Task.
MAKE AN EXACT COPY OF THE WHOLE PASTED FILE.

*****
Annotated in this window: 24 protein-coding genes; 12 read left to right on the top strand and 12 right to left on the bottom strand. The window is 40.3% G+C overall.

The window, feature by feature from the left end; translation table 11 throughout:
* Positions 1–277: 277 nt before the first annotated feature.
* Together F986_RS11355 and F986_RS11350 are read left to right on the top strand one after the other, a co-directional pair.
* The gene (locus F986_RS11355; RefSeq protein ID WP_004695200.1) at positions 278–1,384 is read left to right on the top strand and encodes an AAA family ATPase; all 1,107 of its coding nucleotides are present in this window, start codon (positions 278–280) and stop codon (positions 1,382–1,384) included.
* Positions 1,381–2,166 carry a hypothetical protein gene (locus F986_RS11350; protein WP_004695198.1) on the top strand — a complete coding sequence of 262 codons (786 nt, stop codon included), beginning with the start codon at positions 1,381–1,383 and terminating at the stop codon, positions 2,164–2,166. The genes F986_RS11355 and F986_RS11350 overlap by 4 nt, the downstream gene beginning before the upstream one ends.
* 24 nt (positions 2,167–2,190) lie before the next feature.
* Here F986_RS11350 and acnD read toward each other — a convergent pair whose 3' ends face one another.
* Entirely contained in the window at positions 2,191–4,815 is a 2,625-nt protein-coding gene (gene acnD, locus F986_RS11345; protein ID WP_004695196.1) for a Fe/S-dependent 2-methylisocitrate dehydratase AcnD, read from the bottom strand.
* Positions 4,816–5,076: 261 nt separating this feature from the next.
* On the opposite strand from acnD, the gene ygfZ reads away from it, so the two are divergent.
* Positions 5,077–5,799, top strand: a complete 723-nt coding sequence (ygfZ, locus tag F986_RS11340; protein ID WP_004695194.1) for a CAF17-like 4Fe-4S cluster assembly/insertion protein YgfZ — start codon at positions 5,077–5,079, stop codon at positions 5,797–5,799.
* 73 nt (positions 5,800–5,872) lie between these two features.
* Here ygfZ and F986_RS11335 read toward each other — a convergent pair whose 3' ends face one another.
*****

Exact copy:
Annotated in this window: 24 protein-coding genes; 12 read left to right on the top strand and 12 right to left on the bottom strand. The window is 40.3% G+C overall.

The window, feature by feature from the left end; translation table 11 throughout:
* Positions 1–277: 277 nt before the first annotated feature.
* Together F986_RS11355 and F986_RS11350 are read left to right on the top strand one after the other, a co-directional pair.
* The gene (locus F986_RS11355; RefSeq protein ID WP_004695200.1) at positions 278–1,384 is read left to right on the top strand and encodes an AAA family ATPase; all 1,107 of its coding nucleotides are present in this window, start codon (positions 278–280) and stop codon (positions 1,382–1,384) included.
* Positions 1,381–2,166 carry a hypothetical protein gene (locus F986_RS11350; protein WP_004695198.1) on the top strand — a complete coding sequence of 262 codons (786 nt, stop codon included), beginning with the start codon at positions 1,381–1,383 and terminating at the stop codon, positions 2,164–2,166. The genes F986_RS11355 and F986_RS11350 overlap by 4 nt, the downstream gene beginning before the upstream one ends.
* 24 nt (positions 2,167–2,190) lie before the next feature.
* Here F986_RS11350 and acnD read toward each other — a convergent pair whose 3' ends face one another.
* Entirely contained in the window at positions 2,191–4,815 is a 2,625-nt protein-coding gene (gene acnD, locus F986_RS11345; protein ID WP_004695196.1) for a Fe/S-dependent 2-methylisocitrate dehydratase AcnD, read from the bottom strand.
* Positions 4,816–5,076: 261 nt separating this feature from the next.
* On the opposite strand from acnD, the gene ygfZ reads away from it, so the two are divergent.
* Positions 5,077–5,799, top strand: a complete 723-nt coding sequence (ygfZ, locus tag F986_RS11340; protein ID WP_004695194.1) for a CAF17-like 4Fe-4S cluster assembly/insertion protein YgfZ — start codon at positions 5,077–5,079, stop codon at positions 5,797–5,799.
* 73 nt (positions 5,800–5,872) lie between these two features.
* Here ygfZ and F986_RS11335 read toward each other — a convergent pair whose 3' ends face one another.